This dolls' house is tiny - 3 1/2" (9 cm) wide, 2 3/8" (6 cm) deep, and 3 3/4" (9.5 cm) high!
This is the front:
As you can see, the name above the gable window is torn - but I think it's 'Rose Cottage'. It has quite a grand door for such a little cottage, and the back door also has six panels - but just a pediment, not a portico. And those look like double-hung sash windows, front and back:
Unfortunately, the doors don't open, only the roof:
It is, in fact, a little box - and was most probably a souvenir sold in a coastal town. But it came with three tiny dolls
- two frozen Charlotte type dolls, made wearing smocks, and one bisque doll with movable arms, who was dressed in a ribbon tied around in a bow which has, sadly, almost completely disintegrated.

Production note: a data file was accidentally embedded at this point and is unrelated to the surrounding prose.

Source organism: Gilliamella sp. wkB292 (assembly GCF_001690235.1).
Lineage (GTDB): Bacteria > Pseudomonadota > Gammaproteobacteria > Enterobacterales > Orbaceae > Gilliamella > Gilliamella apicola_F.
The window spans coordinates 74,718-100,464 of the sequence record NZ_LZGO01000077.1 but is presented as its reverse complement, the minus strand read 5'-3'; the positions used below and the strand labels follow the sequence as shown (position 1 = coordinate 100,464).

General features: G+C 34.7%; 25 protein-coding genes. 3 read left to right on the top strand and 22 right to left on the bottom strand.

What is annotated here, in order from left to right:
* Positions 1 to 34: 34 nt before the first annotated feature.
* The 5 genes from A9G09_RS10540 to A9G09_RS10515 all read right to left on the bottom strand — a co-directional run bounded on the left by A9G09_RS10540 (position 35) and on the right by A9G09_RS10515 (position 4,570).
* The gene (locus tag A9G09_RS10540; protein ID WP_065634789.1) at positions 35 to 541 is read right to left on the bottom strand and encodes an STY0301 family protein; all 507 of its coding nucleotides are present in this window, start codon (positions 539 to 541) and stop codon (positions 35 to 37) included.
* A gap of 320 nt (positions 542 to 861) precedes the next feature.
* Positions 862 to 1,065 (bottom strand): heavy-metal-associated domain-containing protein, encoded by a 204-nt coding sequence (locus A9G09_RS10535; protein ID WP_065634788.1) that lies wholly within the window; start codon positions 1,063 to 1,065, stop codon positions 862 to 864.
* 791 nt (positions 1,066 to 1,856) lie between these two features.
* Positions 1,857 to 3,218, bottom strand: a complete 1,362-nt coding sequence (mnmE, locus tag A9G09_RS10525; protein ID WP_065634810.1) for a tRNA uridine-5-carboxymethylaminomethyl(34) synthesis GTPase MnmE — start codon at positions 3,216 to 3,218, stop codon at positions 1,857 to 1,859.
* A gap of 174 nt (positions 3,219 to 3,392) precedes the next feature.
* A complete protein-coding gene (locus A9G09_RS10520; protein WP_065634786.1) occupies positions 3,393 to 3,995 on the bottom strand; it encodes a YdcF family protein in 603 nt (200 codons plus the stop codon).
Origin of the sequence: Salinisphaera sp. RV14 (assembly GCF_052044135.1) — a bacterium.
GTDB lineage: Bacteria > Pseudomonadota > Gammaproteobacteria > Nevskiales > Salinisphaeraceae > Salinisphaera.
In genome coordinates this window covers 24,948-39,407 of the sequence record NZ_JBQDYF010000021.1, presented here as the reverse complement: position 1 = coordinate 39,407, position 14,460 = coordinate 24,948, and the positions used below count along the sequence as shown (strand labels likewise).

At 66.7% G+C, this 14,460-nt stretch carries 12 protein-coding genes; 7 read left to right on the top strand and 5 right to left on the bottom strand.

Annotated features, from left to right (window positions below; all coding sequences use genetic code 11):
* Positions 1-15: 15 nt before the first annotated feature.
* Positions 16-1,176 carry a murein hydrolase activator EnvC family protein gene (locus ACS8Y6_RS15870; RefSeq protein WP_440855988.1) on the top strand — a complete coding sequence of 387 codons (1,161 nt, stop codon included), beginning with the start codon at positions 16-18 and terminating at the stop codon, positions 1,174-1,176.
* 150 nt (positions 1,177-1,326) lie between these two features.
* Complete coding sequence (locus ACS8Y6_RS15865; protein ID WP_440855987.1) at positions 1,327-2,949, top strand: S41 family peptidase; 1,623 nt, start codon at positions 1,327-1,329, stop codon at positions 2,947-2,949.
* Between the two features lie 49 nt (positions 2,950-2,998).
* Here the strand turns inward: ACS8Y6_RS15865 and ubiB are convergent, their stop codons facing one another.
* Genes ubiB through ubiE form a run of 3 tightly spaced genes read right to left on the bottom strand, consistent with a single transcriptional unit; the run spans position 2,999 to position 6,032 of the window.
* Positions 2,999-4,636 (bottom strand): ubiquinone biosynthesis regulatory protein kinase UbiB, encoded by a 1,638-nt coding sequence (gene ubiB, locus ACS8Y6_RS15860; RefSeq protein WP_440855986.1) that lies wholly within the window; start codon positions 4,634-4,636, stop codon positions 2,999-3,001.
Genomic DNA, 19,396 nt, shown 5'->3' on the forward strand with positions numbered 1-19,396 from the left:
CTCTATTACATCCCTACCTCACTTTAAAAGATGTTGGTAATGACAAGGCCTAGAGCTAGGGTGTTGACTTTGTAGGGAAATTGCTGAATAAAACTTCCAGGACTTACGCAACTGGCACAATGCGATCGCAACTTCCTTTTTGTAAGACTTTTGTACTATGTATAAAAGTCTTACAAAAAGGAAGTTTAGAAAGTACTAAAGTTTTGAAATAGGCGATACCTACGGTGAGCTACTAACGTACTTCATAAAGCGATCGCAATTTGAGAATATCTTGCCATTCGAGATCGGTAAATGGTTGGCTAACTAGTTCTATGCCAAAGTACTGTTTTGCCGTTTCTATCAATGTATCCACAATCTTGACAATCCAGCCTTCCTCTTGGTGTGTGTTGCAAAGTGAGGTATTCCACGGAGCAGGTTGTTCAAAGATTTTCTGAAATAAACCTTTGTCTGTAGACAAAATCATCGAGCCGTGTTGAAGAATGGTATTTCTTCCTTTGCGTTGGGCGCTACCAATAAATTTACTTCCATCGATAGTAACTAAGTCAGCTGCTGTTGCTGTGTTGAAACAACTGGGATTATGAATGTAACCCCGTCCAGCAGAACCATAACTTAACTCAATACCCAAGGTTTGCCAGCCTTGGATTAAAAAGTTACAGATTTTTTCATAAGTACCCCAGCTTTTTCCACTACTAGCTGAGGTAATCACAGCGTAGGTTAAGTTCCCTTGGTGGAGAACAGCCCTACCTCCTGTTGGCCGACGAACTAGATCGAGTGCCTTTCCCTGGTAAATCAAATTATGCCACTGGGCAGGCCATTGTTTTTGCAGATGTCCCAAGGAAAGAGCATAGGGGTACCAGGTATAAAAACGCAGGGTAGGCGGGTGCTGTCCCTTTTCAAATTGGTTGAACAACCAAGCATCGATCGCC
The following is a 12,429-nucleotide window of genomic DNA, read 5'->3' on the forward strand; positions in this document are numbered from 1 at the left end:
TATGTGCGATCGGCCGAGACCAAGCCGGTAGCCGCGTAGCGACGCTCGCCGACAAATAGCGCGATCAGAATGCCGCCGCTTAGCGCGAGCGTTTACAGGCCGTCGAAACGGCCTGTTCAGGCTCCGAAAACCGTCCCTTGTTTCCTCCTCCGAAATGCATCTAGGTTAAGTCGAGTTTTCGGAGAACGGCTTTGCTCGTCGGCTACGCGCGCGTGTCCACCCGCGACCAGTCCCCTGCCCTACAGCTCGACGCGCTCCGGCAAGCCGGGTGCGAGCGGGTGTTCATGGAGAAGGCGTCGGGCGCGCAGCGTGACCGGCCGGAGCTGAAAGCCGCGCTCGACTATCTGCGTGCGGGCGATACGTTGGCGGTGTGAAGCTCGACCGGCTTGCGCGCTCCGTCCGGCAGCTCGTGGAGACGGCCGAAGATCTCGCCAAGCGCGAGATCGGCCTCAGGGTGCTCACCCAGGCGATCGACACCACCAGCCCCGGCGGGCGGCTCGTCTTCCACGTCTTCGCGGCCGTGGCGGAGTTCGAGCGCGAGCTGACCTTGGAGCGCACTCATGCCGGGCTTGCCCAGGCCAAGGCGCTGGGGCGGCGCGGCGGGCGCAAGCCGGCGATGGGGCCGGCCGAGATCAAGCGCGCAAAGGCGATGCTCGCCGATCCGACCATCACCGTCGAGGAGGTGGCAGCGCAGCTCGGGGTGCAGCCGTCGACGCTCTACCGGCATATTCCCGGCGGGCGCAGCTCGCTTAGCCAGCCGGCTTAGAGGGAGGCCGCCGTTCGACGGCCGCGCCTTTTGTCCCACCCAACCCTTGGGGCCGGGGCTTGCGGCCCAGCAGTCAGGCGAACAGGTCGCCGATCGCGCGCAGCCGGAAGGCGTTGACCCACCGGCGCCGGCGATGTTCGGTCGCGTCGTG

So I think this little box was used as a dolls' house by a little girl a long time ago. Perhaps her family didn't have room for a larger house, or couldn't afford one. I bought the house and dolls from an ebay seller in Brisbane - I don't know whether she acquired it locally. I'm sure souvenirs like this were made and sold widely - Vivien Greene showed two on a page of 'Model Houses' in her book The Vivien Greene Dolls' House Collection.
I think it could well have been made close to where it was bought - perhaps someone who knows shells well could say what region it's likely to be from.
The roof shows scraps of printed paper - perhaps a papier maché base to make the roof stronger for all the shells?
The roof (shown open above) is hinged with more printed paper under a strip of fabric, and the shells are pressed into a base of ?plaster? ?putty?:
You can see the indentation in the base, where a shell was pressed into it.
I remember as a kid making a shell-covered tin following instructions in a 'things to do' book - I can remember the smell of the putty!
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